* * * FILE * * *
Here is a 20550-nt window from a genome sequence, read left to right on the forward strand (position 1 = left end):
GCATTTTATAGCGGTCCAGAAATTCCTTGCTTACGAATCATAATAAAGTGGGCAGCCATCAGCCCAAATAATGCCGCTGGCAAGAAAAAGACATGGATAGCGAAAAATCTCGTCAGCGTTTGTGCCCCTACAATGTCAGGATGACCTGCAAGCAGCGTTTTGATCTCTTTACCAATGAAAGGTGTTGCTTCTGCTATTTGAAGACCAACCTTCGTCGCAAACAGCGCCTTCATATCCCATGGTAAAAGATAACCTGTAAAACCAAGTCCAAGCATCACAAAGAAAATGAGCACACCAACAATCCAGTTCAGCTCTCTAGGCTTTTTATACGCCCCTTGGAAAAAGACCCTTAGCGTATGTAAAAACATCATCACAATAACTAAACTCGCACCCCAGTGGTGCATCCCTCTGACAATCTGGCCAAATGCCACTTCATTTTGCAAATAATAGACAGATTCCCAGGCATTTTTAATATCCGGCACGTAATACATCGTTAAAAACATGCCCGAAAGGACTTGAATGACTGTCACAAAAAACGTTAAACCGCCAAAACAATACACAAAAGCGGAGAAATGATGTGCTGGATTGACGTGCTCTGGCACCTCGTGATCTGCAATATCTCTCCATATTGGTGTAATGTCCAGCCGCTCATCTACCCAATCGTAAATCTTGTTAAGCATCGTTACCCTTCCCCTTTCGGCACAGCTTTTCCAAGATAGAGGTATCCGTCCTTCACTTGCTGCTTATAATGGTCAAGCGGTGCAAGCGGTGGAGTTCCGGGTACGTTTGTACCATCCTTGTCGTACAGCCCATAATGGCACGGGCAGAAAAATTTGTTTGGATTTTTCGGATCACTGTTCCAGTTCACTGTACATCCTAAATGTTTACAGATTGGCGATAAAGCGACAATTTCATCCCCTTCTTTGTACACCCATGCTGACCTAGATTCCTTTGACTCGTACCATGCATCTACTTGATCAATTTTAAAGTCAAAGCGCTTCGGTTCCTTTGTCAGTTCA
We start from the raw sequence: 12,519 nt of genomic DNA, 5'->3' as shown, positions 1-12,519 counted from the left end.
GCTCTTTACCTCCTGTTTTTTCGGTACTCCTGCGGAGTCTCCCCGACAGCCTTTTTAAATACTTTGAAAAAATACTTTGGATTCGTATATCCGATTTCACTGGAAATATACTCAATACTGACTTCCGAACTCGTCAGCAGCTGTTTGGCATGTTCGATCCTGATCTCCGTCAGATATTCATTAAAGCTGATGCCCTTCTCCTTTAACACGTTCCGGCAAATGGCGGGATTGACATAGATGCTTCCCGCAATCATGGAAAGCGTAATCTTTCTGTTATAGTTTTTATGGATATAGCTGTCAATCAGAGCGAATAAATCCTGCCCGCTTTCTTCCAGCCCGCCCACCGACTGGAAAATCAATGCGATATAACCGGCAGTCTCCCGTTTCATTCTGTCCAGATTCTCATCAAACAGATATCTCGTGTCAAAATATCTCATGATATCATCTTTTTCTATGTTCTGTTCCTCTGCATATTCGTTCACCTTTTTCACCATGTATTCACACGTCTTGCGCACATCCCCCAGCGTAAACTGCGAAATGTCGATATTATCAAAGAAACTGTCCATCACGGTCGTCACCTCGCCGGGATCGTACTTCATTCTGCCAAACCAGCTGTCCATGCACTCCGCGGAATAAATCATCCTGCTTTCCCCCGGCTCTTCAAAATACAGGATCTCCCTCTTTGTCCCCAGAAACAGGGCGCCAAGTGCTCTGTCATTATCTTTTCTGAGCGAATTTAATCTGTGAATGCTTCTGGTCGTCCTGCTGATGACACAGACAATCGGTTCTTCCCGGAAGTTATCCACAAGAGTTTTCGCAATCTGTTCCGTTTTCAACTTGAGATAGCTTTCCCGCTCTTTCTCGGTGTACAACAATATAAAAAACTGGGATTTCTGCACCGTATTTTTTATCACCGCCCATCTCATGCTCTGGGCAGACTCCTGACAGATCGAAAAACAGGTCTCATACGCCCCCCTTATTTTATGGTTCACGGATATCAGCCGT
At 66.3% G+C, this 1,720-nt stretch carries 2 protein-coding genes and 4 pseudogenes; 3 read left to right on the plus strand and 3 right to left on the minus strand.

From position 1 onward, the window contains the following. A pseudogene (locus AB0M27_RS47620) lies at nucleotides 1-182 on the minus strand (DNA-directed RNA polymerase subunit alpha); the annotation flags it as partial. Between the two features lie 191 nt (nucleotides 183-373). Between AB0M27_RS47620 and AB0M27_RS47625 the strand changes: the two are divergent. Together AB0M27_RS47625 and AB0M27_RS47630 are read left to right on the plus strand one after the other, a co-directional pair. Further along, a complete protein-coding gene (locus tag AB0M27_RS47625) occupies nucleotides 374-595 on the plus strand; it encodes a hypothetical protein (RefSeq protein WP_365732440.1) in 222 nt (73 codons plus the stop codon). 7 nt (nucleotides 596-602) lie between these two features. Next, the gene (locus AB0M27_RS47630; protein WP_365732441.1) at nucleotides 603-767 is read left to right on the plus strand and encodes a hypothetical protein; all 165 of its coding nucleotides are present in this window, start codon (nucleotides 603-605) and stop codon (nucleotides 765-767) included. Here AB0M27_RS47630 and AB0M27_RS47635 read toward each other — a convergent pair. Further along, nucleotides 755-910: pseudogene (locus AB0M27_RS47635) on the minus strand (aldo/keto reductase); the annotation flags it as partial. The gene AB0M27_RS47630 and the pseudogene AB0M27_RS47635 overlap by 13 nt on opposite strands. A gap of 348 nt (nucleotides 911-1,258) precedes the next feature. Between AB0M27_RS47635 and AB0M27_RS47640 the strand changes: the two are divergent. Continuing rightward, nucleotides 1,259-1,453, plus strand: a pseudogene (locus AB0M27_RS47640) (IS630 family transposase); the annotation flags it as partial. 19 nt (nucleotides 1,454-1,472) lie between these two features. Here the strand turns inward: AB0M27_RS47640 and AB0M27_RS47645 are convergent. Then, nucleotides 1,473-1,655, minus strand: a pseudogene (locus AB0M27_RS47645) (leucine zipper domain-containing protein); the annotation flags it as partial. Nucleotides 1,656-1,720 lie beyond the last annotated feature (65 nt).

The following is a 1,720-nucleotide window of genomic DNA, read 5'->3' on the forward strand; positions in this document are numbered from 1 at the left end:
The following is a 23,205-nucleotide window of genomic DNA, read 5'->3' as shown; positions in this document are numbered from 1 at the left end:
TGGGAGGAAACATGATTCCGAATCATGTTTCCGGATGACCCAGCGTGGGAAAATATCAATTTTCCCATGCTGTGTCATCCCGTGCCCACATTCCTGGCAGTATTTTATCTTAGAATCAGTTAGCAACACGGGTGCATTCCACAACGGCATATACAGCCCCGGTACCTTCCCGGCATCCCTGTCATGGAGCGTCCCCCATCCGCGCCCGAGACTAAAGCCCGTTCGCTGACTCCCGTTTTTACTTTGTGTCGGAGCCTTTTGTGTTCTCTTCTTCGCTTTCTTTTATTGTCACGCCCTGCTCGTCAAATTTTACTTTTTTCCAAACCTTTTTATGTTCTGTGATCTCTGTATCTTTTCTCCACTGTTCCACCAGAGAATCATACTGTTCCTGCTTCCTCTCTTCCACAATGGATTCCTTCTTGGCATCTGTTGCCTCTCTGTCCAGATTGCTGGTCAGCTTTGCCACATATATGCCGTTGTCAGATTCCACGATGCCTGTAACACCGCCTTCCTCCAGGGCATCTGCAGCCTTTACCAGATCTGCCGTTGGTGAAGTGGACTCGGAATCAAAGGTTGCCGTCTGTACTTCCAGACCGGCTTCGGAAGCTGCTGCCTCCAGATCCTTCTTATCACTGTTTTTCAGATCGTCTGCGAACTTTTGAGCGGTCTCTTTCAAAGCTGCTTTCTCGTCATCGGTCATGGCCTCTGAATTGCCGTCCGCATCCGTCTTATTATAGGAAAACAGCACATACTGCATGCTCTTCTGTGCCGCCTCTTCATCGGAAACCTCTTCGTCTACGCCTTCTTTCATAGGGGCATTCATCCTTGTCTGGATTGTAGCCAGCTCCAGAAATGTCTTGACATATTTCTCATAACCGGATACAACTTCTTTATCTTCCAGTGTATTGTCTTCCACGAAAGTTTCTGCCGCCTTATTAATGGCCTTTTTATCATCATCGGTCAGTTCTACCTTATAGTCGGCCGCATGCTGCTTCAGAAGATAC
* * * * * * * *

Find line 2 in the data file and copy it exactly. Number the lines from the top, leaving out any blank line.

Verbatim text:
GCATTTTATAGCGGTCCAGAAATTCCTTGCTTACGAATCATAATAAAGTGGGCAGCCATCAGCCCAAATAATGCCGCTGGCAAGAAAAAGACATGGATAGCGAAAAATCTCGTCAGCGTTTGTGCCCCTACAATGTCAGGATGACCTGCAAGCAGCGTTTTGATCTCTTTACCAATGAAAGGTGTTGCTTCTGCTATTTGAAGACCAACCTTCGTCGCAAACAGCGCCTTCATATCCCATGGTAAAAGATAACCTGTAAAACCAAGTCCAAGCATCACAAAGAAAATGAGCACACCAACAATCCAGTTCAGCTCTCTAGGCTTTTTATACGCCCCTTGGAAAAAGACCCTTAGCGTATGTAAAAACATCATCACAATAACTAAACTCGCACCCCAGTGGTGCATCCCTCTGACAATCTGGCCAAATGCCACTTCATTTTGCAAATAATAGACAGATTCCCAGGCATTTTTAATATCCGGCACGTAATACATCGTTAAAAACATGCCCGAAAGGACTTGAATGACTGTCACAAAAAACGTTAAACCGCCAAAACAATACACAAAAGCGGAGAAATGATGTGCTGGATTGACGTGCTCTGGCACCTCGTGATCTGCAATATCTCTCCATATTGGTGTAATGTCCAGCCGCTCATCTACCCAATCGTAAATCTTGTTAAGCATCGTTACCCTTCCCCTTTCGGCACAGCTTTTCCAAGATAGAGGTATCCGTCCTTCACTTGCTGCTTATAATGGTCAAGCGGTGCAAGCGGTGGAGTTCCGGGTACGTTTGTACCATCCTTGTCGTACAGCCCATAATGGCACGGGCAGAAAAATTTGTTTGGATTTTTCGGATCACTGTTCCAGTTCACTGTACATCCTAAATGTTTACAGATTGGCGATAAAGCGACAATTTCATCCCCTTCTTTGTACACCCATGCTGACCTAGATTCCTTTGACTCGTACCATGCATCTACTTGATCAATTTTAAAGTCAAAGCGCTTCGGTTCCTTTGTCAGTTCA